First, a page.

A Bald Eagle flies by the window as I write. Is it hunting neighborhood cats? We saw no eagles on this morning’s walk through old growth forest on Douglas Island. Wet, gray, warm enough to fill rivulets with snow melt and reveal treasures hidden by last weeks snow storm, the weather discourages trail use.
Yesterday I found peace in the gray but yesterday the rain held off until we finished our hike. Today’s rain tests our mettle but doesn’t seem to inhibit the deer sharing this forest with us. He tracked the trail from beach to a blueberry meadow with crisp hoof prints, punching them through soft snow to a layer of melt water below. Something or someone spooked him at meadow’s edge where he darted from trail onto the forest’s deep snow cover, which offers safety but tough going.
Dropping toward the beach we pass a water filled hollow in the snow that shines bright green with plant life, dwarf dogwood pedals stretching out into the water like wings over other tiny forest floor growth, a magic passage to summer. Moisture from captured rain falls into the little transient pond, decorating its surface with expanding ripples.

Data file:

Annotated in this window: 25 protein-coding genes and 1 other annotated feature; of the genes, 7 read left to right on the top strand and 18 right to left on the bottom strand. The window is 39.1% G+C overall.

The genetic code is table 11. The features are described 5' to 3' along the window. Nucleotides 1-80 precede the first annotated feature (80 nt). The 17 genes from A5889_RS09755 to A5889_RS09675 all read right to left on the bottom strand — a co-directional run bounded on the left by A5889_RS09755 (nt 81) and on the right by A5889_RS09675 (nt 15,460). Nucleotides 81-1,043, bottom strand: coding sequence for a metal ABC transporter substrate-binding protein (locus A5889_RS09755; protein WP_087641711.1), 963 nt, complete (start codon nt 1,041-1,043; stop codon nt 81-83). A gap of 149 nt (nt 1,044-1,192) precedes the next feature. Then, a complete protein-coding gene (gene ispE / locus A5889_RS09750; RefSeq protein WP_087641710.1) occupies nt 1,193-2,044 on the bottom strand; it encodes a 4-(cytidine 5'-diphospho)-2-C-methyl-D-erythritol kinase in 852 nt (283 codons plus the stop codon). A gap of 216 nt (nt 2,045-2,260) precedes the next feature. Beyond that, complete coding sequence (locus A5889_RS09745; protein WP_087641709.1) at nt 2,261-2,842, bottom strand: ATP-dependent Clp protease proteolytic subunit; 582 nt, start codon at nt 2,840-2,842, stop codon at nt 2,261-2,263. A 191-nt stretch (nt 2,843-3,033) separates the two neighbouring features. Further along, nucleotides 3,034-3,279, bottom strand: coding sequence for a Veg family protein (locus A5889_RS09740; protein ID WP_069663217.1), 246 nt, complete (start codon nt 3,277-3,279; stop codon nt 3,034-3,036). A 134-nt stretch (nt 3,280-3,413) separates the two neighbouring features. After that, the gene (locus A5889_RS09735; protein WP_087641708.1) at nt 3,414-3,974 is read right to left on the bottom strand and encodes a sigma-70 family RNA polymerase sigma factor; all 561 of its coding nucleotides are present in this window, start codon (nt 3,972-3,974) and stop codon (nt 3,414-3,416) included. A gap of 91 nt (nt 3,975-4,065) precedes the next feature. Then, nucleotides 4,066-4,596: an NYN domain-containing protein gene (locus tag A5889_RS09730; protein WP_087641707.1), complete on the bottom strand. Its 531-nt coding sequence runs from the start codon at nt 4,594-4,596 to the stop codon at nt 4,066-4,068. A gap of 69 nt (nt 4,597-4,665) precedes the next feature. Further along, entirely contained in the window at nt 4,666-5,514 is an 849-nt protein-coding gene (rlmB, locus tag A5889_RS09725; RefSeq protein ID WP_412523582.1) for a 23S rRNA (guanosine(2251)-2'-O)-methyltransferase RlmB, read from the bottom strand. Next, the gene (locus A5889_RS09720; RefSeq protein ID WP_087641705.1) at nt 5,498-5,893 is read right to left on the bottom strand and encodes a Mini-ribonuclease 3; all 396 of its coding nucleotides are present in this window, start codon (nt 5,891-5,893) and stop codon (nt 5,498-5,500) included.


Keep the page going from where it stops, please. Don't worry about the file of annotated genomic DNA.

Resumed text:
Nearby water streams over the tops of beaver dams that flooded part of the trail before freezeup. Fooled by snow cover, I break through thin ice, driving my right leg up to mid-calf in cold water. Aki leaps past me and reaches drier ground without a soaking. I join her on her little rise and admire how snow melt over week ice mimics the granite countertops found in trendy kitchens. Without warning a wild eyed dog bursts out of the forest to join us on the now crowded island.
I try all the control tricks learned during a decade of driving dog teams in Southwest Alaska. Nothing deters the invader as Aki cowers between my boots. Off in the woods his owner calls and blows a whistle; noise ignored by all.
Lifting my little dog out of reach I look into the eyes of our unwelcome visitor and find kind interest, not malice. He could be a loyal friend to a person with patience and a little wisdom. Pointing with my unencumbered arm I politely ask him to go home. He does without protest.
We see this big hearted half wild dog several more times during the hike, crashing out of the woods or splashing without concern across a pond’s thin, watery ice. He doesn’t appear after we reach the beach, which he had pockmarked with paw prints. A large raft of ducks, still recovering from the dog’s visit, nervously move into deep water. In minutes they return to hunt the shallows for food.